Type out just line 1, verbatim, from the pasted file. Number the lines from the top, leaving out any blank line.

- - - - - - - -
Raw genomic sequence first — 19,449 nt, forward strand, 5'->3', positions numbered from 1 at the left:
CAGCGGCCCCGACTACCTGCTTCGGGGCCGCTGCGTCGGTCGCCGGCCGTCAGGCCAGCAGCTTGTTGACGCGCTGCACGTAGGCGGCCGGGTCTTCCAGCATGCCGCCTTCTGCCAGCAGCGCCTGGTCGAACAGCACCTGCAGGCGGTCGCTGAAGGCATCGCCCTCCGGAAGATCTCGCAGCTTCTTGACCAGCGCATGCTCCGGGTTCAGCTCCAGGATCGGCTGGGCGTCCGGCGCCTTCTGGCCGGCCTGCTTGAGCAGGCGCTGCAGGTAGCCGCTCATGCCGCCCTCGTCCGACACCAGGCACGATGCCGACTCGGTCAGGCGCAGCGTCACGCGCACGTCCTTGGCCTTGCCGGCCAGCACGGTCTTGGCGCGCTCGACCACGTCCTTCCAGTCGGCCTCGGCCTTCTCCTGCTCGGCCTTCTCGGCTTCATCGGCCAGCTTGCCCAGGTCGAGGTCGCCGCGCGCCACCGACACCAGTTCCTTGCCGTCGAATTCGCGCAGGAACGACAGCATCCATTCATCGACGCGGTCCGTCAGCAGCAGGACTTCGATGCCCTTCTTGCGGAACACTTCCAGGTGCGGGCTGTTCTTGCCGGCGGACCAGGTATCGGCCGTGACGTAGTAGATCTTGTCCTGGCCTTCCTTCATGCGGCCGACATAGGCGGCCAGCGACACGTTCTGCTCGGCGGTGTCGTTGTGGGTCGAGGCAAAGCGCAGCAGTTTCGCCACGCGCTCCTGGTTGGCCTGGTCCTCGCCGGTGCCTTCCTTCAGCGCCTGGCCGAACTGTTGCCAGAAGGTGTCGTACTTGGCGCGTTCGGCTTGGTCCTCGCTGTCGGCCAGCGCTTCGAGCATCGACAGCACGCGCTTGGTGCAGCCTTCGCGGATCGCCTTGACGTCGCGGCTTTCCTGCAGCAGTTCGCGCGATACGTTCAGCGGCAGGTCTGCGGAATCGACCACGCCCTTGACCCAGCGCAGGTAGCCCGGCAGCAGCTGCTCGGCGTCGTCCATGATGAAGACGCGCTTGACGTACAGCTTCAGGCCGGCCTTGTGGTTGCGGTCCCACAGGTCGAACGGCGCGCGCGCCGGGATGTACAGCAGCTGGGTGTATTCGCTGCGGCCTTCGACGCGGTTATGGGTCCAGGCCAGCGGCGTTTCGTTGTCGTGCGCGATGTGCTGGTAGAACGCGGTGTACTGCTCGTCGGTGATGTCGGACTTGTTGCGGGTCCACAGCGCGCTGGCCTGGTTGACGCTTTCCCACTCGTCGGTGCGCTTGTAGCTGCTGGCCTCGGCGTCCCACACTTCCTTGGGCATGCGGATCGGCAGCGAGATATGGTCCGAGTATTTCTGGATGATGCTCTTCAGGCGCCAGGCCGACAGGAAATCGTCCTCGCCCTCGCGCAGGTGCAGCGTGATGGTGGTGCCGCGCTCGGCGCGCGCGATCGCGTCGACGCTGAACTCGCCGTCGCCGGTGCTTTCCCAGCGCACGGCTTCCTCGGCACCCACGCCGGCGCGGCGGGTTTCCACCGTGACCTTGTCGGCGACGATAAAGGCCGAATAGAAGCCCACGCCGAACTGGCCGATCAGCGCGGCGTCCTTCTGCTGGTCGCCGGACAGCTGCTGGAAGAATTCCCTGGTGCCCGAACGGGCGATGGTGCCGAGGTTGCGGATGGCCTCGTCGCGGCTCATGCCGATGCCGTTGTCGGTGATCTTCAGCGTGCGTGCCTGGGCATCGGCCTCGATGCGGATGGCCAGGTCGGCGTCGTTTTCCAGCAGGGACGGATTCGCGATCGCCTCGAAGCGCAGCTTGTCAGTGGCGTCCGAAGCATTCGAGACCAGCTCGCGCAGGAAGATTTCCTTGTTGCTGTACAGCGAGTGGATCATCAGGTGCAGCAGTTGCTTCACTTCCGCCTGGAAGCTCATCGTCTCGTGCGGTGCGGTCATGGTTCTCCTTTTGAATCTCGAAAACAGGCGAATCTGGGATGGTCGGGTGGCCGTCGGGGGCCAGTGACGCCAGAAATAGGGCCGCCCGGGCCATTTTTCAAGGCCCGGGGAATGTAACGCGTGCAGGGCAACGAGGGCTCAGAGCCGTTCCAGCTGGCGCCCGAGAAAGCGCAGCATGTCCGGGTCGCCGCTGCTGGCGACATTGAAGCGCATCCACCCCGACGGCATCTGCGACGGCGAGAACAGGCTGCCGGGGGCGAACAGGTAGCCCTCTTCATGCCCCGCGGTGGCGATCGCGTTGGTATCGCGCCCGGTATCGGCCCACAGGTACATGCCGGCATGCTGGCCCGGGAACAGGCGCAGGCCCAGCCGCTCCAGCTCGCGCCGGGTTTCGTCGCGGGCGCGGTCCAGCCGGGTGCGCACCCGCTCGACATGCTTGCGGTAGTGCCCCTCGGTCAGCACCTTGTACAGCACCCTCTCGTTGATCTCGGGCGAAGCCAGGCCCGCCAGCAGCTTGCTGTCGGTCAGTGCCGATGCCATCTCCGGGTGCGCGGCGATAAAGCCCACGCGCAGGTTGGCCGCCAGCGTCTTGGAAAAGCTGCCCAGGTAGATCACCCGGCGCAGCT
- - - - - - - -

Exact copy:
Raw genomic sequence first — 19,449 nt, forward strand, 5'->3', positions numbered from 1 at the left: